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ABSTRACT:

Edge effects on the density of Cheirogaleus major

Journal Article

Lehman S; Rajaonson A; Day S

2006

International Journal of Primatology

27

1569-1588

We investigated how greater dwarf lemur (Cheirogaleus major) densities ambient air temperature and dendrometrics (tree height and diameter) var- ied along forest edge-interior gradients in the Vohibola III Classified For- est in SE Madagascar. We also assessed if spatial variations in densities of Cheirogaleus major provide indirect evidence of increased predation pres- sure in the transition zone between edge and interior forest habitats i.e. an ecological trap. We conducted diurnal temperature surveys (N = 394) and nocturnal surveys of Cheirogaleus major (N = 182) over 2 yr along 4 1250- m transects that ran perpendicular to the forest edge in Vohibola III. We did not see Cheirogaleus major from May to mid-September and the highest sighting frequency occurred during October–November. Cheirogaleus major exhibited a negative edge response because densities ranged from low levels in edge habitats to higher levels in the forest interior. After we tested for spatial autocorrelation edge-related variations in densities of Cheirogaleus major covaried most strongly with tree diameter. Edge responses of Cheirogaleus major may reflect spatial variations in fruit and liana abundance though data are needed on the precise relationship between tree diameter and food pro- duction to confirm the relationship. Edge-related variations in densities of Cheirogaleus major may also provide indirect evidence of an ecological trap. Testing and controlling for spatial autocorrelation should be important com- ponents of future studies of primate conservation biology and ecology.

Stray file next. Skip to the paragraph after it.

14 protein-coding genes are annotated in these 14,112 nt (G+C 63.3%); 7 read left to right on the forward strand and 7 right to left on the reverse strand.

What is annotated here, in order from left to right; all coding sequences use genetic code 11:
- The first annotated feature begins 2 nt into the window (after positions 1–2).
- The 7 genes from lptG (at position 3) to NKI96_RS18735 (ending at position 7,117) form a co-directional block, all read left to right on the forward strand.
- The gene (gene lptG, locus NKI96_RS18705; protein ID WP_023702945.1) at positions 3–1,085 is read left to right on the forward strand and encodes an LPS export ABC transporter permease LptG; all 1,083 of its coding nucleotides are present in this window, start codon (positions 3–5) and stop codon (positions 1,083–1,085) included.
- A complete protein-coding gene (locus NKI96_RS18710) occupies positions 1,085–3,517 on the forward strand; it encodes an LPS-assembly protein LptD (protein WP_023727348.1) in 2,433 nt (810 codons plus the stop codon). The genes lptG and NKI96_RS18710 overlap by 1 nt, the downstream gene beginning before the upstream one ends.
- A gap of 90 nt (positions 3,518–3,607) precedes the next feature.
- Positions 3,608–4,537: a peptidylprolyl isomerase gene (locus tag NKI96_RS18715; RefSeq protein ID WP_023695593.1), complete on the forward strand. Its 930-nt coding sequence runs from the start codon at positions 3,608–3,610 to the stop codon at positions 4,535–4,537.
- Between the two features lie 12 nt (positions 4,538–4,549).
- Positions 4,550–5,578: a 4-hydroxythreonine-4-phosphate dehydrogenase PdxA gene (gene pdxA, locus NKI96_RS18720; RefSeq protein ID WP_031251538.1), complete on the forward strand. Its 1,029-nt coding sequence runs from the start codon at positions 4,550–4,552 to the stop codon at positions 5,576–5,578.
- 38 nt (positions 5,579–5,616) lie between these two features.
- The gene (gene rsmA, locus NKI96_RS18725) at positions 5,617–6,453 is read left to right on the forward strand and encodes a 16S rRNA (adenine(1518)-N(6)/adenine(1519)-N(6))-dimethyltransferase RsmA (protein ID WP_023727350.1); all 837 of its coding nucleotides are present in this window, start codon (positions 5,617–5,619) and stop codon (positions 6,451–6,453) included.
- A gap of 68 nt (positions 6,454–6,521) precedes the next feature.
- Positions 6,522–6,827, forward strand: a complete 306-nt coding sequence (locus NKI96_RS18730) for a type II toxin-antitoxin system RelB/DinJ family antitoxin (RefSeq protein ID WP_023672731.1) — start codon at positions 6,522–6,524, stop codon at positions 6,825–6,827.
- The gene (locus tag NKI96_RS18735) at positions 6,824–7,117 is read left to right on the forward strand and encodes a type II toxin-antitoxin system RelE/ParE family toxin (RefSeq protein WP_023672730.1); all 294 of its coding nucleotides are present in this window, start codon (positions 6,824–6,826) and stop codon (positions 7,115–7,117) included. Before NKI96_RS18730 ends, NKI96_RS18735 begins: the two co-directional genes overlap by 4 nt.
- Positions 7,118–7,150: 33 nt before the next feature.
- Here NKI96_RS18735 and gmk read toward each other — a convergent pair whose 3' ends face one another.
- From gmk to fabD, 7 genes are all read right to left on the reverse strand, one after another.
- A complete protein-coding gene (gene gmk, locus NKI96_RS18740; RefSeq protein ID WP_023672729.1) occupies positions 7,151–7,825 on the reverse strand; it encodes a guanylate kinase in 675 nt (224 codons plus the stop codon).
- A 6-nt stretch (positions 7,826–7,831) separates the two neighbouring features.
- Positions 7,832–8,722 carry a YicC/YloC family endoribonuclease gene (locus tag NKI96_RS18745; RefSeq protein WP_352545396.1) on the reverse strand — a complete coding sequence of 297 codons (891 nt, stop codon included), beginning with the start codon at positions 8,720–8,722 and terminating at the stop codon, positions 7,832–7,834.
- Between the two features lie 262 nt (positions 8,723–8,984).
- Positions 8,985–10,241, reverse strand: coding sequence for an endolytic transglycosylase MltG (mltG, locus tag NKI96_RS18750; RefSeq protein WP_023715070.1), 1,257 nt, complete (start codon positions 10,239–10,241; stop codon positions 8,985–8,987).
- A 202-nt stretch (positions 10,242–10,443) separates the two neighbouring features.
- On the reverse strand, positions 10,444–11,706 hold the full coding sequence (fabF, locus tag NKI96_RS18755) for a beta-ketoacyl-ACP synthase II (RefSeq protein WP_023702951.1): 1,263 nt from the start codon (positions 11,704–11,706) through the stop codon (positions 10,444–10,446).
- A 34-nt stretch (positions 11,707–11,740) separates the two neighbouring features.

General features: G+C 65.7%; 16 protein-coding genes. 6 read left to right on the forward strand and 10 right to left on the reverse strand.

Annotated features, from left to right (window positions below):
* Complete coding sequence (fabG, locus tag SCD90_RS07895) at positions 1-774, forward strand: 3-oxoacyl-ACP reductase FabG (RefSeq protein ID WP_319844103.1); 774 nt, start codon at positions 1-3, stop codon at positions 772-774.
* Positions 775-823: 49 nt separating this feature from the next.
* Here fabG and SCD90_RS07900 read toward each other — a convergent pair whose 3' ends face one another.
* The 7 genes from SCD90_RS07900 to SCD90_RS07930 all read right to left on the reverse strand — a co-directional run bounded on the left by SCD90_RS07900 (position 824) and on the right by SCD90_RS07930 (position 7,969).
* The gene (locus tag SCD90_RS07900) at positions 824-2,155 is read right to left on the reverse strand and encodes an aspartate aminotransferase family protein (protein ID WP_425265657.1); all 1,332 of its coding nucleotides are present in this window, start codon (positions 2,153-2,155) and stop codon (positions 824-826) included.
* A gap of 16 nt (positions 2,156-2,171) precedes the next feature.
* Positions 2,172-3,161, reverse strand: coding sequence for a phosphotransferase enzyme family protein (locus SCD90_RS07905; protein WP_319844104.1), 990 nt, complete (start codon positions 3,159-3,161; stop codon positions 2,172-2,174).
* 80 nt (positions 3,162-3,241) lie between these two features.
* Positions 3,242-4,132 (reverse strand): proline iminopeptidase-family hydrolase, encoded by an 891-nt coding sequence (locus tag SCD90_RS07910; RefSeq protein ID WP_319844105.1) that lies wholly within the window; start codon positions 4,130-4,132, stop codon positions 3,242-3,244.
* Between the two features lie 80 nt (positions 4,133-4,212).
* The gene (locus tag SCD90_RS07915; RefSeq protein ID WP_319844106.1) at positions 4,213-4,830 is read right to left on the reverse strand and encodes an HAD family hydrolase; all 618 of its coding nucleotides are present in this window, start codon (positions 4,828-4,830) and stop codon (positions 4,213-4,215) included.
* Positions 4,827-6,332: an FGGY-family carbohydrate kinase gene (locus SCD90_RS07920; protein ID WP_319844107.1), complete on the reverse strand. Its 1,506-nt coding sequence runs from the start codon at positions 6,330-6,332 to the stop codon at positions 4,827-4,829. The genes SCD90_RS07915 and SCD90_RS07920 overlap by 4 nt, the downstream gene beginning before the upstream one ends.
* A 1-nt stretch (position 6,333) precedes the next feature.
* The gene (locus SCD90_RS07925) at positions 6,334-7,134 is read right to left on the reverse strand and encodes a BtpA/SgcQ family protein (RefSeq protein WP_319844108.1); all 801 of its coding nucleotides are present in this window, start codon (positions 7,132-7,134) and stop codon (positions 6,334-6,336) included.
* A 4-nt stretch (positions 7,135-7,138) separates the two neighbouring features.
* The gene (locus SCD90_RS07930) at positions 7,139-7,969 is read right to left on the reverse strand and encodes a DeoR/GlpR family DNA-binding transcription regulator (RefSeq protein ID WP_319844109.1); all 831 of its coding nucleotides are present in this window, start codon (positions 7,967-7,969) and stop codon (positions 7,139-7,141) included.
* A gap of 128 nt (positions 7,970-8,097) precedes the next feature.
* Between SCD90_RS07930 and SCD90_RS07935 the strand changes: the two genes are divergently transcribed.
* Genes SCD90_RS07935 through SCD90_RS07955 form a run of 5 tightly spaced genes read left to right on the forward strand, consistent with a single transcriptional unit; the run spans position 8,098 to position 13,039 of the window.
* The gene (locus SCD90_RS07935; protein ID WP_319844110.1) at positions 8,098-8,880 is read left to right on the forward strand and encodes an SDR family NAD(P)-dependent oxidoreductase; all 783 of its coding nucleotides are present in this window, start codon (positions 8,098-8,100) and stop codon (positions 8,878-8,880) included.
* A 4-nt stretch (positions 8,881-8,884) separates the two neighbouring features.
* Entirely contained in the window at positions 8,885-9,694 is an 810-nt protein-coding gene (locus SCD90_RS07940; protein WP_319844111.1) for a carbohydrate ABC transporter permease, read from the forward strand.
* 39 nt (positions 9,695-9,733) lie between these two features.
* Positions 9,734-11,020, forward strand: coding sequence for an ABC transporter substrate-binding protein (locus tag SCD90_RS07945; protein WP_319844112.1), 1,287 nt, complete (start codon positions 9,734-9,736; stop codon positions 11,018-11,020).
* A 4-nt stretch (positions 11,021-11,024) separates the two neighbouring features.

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The Liana Ecology Project is supported by Marquette University and funded in part by the National Science Foundation.